Bob Dunn

Master of the Electric Steel Guitar
Origin Jazz Library

Bob Dunn
Bob Dunn
Bob Dunn was the amplified steel guitar’s first stylist. More than 75 years after his first appearances on record, Dunn still amazes those who have never heard early music on electric-steel guitar. This two-disc box set contains 53 newly remastered performances from original 78-r.p.m. vinyl recordings, as well as a booklet including four detailed histories. Though Dunn’s professional music career was a relatively short 15 years, his early and enthusiastic adoption of the electrically amplified lap steel led to its earliest use on recordings and subsequent acceptance and adoption by an array of players. In a way, Dunn was a sort of Jeff Beck of the steel guitar; his solos were often otherworldly, with cascades of arpeggios, jarring staccato notes, and Hawaiian chime effects blasting through the mix of instruments. Though period photos show he plugged his Epiphone Model M into a matching Epiphone amp with no volume pedal, he obviously manipulated the Volume control on the guitar, laying back during the rhythm parts and coming in with a churning overdriven tone on short solos.

Dunn’s genre is now called Western swing, and it formed the roots of numerous offshoots. In his groundbreaking (literally) electrifying music, he melded Hawaiian, country, and hot jazz elements into a style that reverberates today in genres from modern country to rock and roll.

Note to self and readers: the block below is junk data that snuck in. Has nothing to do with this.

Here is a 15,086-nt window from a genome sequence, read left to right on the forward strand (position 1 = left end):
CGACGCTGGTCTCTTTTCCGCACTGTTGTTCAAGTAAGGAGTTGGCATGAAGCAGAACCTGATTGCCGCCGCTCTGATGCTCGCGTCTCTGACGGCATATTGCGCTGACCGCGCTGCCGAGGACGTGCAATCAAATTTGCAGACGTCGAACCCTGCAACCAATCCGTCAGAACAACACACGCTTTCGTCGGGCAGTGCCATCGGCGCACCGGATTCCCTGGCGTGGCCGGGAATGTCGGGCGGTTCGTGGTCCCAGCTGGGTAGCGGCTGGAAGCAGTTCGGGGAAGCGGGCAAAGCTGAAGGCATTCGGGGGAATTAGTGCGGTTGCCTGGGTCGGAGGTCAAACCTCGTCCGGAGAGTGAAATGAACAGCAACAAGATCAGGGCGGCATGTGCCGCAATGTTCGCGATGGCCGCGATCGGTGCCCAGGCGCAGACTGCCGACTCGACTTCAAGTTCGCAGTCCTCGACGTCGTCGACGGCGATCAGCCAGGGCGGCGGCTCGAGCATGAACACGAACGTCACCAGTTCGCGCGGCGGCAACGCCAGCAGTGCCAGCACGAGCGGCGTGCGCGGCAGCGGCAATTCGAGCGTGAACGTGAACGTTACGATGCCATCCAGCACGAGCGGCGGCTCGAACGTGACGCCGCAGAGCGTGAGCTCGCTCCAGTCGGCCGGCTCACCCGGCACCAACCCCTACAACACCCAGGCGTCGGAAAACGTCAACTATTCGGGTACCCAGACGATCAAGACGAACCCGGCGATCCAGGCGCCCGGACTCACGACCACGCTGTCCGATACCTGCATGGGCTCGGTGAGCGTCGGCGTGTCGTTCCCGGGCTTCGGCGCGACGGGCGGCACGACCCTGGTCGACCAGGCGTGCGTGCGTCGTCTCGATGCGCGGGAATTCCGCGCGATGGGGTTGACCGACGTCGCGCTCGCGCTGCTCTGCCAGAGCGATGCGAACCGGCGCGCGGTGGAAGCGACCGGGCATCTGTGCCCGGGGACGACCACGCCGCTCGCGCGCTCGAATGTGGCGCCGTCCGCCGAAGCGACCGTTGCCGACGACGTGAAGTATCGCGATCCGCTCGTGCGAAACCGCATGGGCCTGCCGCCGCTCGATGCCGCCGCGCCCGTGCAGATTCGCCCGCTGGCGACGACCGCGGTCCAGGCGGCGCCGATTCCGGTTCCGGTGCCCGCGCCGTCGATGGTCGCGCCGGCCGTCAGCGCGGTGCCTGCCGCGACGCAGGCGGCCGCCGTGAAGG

This box contains dozens of Dunn’s most astounding performances, recorded with bands such as Milton Brown & his Brownies, Cliff Bruner’s Texas Wanderers, Roy Newman & his Boys, as well as Bob Dunn’s Vagabonds. And while one can never expect remastered 78-r.p.m. recordings to sound modern, there is a clarity and separation that allows easy identification of many instruments.

An important part of any boxed retrospective is context, and this excels, with dozens of period photos, record labels, instruments, and discography that show clearly the results of many hours of research. Historical essays describe Dunn’s life, professional approaches, and subsequent influence. Though not as well-known as other lap-style players such as Sol Hoopi or Noel Boggs, Dunn was as talented and inventive as any. It’s nice to see and hear a celebration of that talent.

This article originally appeared in VG‘s April ’11 issue. All copyrights are by the author and Vintage Guitar magazine. Unauthorized replication or use is strictly prohibited.